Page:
Corazon Miller is a NZ Herald reporter

Robots queue at Spark's launch of the latest iPhone

They can dance, they can yoga, and they can wait in line and get their hands on the latest iPhone for you - all at the push of a button.

A long queue of Alpha 1 robots could be seen outside Spark stores in Auckland, Christchurch and Hamilton this morning.

The little minions were taken through their paces and performed a little jig as they held their owners place in the "queue" at the launch of the latest Apple phone.

The virtual assistants had been assigned to the first 100 Spark customers who'd signed up to get the new iPhone 7, in what could be the start of a new robotic shopping experience.

Customer and marketing manager for Spark, Clive Ormerod, said the robot army wasn't just about the novel experience.

"We wanted to give our existing customers an experience of the atmosphere and excitement of the queue for them," he said.

"They can get on with their lives and still be the first to get the newest device.

"They are pretty smart."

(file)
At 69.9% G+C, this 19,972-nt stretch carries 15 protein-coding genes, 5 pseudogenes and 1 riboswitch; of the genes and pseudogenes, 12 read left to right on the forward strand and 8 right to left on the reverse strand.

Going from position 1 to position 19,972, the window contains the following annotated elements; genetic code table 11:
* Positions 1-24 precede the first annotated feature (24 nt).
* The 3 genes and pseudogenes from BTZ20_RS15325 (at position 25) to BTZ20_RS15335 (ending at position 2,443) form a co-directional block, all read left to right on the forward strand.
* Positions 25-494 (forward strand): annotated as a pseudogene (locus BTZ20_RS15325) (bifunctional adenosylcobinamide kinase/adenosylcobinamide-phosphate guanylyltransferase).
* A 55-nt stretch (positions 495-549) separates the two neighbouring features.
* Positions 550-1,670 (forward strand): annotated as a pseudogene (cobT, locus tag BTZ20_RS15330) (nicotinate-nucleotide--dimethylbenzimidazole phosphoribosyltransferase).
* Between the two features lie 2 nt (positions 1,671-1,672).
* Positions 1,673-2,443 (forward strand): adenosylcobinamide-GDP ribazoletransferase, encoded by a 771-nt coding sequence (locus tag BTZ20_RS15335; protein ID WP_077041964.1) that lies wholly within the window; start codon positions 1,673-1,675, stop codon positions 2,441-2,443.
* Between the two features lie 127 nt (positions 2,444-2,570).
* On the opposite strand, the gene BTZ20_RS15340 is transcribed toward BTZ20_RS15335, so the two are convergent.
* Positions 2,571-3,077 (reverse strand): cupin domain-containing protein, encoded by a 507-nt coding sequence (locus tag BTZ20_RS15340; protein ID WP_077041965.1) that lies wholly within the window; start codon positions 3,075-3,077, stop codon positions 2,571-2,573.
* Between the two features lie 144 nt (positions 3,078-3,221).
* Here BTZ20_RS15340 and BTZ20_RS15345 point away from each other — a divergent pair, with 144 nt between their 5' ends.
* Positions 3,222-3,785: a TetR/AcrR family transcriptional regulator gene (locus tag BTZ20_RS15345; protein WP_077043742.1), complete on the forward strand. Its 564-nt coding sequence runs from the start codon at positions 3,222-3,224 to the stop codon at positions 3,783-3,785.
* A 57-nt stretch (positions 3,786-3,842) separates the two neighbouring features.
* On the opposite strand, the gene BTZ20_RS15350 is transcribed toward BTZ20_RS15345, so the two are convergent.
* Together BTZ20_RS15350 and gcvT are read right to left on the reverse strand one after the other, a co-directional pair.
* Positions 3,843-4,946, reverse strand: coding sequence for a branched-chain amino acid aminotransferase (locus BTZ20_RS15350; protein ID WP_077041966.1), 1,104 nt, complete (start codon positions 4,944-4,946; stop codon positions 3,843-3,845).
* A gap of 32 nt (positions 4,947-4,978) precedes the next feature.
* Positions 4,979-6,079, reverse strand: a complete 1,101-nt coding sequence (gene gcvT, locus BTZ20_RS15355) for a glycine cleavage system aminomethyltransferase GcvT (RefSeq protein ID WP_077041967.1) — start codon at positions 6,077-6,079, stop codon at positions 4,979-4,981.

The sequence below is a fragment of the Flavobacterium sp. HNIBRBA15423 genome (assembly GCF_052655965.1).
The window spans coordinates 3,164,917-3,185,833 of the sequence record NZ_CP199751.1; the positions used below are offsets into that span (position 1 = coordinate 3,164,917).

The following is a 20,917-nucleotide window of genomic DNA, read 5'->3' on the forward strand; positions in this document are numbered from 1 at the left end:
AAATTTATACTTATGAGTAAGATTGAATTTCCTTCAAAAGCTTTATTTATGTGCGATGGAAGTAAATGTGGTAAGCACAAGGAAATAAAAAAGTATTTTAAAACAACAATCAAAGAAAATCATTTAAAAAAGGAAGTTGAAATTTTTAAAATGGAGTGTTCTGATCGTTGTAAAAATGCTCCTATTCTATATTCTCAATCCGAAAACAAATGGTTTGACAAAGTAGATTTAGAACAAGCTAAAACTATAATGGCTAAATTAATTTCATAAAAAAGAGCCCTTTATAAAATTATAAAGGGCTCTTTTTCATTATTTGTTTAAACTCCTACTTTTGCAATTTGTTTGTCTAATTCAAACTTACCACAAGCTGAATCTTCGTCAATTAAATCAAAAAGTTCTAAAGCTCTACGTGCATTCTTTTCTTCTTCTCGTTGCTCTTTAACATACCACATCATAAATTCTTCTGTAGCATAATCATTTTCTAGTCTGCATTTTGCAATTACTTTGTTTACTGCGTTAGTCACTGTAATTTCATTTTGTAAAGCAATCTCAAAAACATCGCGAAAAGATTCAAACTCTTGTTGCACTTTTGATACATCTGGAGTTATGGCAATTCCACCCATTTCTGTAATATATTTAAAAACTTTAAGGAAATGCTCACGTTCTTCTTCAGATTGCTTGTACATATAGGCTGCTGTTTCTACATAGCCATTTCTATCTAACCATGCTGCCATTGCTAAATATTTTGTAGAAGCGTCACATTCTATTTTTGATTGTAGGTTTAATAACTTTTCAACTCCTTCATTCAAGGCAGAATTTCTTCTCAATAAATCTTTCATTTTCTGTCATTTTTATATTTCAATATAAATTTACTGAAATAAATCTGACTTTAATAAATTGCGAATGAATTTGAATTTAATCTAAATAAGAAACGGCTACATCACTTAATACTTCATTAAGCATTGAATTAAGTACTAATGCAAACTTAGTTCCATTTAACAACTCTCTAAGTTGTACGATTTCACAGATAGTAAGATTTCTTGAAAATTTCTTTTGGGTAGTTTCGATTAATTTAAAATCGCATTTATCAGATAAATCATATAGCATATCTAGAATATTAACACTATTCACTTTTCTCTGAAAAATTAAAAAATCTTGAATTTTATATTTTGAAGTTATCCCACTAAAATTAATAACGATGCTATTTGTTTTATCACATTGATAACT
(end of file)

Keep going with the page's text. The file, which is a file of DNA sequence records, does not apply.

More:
He said the robots, manufactured by Chinese company Ubtech, aren't available for sale in New Zealand and are "exclusive" to Spark customers.

Ormerod had his own robot assistant, which he'd nicknamed "Boris".

Although the robots are said to be able to do press-ups, Kung Fu, yoga and mimic Olympic sports - it's unclear if they'll do anything "useful".

He said unfortunately, the fun little gadgets, which could be controlled via an app, weren't quite up to the task of doing your day job.

Nevertheless one customer who'd been given a robot before the launch, lover of science and technology Dr Michelle Dickinson, otherwise known as Nanogirl, said her "Nanobot" was impressive.

"He's great - he's already programmed to complete movements and tasks, but I'm pushing myself to code him to do even more."

Fashion label Huffer's head Steve Dunstan joined the robotic queue via FaceTime on his robot, who he'd be naming Bark.

He was pretty "excited" about getting a new phone and said the robot was an added bonus.

Dunstan hoped Bark would do "hard yards for him" and save him time by acting as a placeholder in other queues.

He was looking forward to testing out what else it could do to make his day easier.

- NZ Herald

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